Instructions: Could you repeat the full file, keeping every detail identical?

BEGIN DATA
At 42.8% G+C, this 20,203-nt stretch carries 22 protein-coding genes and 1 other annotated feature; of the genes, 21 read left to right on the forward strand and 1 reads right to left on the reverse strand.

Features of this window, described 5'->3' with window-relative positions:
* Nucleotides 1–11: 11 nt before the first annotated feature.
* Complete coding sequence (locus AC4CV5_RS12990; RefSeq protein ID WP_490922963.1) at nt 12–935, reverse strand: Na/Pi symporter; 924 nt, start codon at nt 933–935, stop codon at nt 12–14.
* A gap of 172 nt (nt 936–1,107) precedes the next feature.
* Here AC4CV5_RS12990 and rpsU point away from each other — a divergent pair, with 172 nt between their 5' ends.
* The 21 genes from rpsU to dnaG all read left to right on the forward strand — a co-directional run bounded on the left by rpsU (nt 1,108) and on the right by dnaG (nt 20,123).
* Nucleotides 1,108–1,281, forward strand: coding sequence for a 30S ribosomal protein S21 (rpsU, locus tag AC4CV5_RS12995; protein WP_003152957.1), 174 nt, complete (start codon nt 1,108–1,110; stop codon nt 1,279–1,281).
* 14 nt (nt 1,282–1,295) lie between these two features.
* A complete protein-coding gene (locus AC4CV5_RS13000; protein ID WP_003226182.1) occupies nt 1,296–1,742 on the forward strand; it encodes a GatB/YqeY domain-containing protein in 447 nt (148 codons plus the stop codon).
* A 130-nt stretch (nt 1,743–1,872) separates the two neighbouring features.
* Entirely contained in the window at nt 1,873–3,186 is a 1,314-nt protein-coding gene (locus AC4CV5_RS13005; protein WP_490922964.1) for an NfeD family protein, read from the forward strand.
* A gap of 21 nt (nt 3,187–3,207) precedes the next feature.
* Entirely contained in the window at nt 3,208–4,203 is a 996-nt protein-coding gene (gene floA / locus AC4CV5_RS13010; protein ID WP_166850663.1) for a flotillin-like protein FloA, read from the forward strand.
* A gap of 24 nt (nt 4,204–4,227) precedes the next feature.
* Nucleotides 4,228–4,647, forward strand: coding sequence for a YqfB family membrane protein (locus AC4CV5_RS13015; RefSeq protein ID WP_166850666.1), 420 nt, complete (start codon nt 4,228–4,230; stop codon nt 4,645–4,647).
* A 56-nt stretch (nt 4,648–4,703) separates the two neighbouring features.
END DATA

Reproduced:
At 42.8% G+C, this 20,203-nt stretch carries 22 protein-coding genes and 1 other annotated feature; of the genes, 21 read left to right on the forward strand and 1 reads right to left on the reverse strand.

Features of this window, described 5'->3' with window-relative positions:
* Nucleotides 1–11: 11 nt before the first annotated feature.
* Complete coding sequence (locus AC4CV5_RS12990; RefSeq protein ID WP_490922963.1) at nt 12–935, reverse strand: Na/Pi symporter; 924 nt, start codon at nt 933–935, stop codon at nt 12–14.
* A gap of 172 nt (nt 936–1,107) precedes the next feature.
* Here AC4CV5_RS12990 and rpsU point away from each other — a divergent pair, with 172 nt between their 5' ends.
* The 21 genes from rpsU to dnaG all read left to right on the forward strand — a co-directional run bounded on the left by rpsU (nt 1,108) and on the right by dnaG (nt 20,123).
* Nucleotides 1,108–1,281, forward strand: coding sequence for a 30S ribosomal protein S21 (rpsU, locus tag AC4CV5_RS12995; protein WP_003152957.1), 174 nt, complete (start codon nt 1,108–1,110; stop codon nt 1,279–1,281).
* 14 nt (nt 1,282–1,295) lie between these two features.
* A complete protein-coding gene (locus AC4CV5_RS13000; protein ID WP_003226182.1) occupies nt 1,296–1,742 on the forward strand; it encodes a GatB/YqeY domain-containing protein in 447 nt (148 codons plus the stop codon).
* A 130-nt stretch (nt 1,743–1,872) separates the two neighbouring features.
* Entirely contained in the window at nt 1,873–3,186 is a 1,314-nt protein-coding gene (locus AC4CV5_RS13005; protein WP_490922964.1) for an NfeD family protein, read from the forward strand.
* A gap of 21 nt (nt 3,187–3,207) precedes the next feature.
* Entirely contained in the window at nt 3,208–4,203 is a 996-nt protein-coding gene (gene floA / locus AC4CV5_RS13010; protein ID WP_166850663.1) for a flotillin-like protein FloA, read from the forward strand.
* A gap of 24 nt (nt 4,204–4,227) precedes the next feature.
* Nucleotides 4,228–4,647, forward strand: coding sequence for a YqfB family membrane protein (locus AC4CV5_RS13015; RefSeq protein ID WP_166850666.1), 420 nt, complete (start codon nt 4,228–4,230; stop codon nt 4,645–4,647).
* A 56-nt stretch (nt 4,648–4,703) separates the two neighbouring features.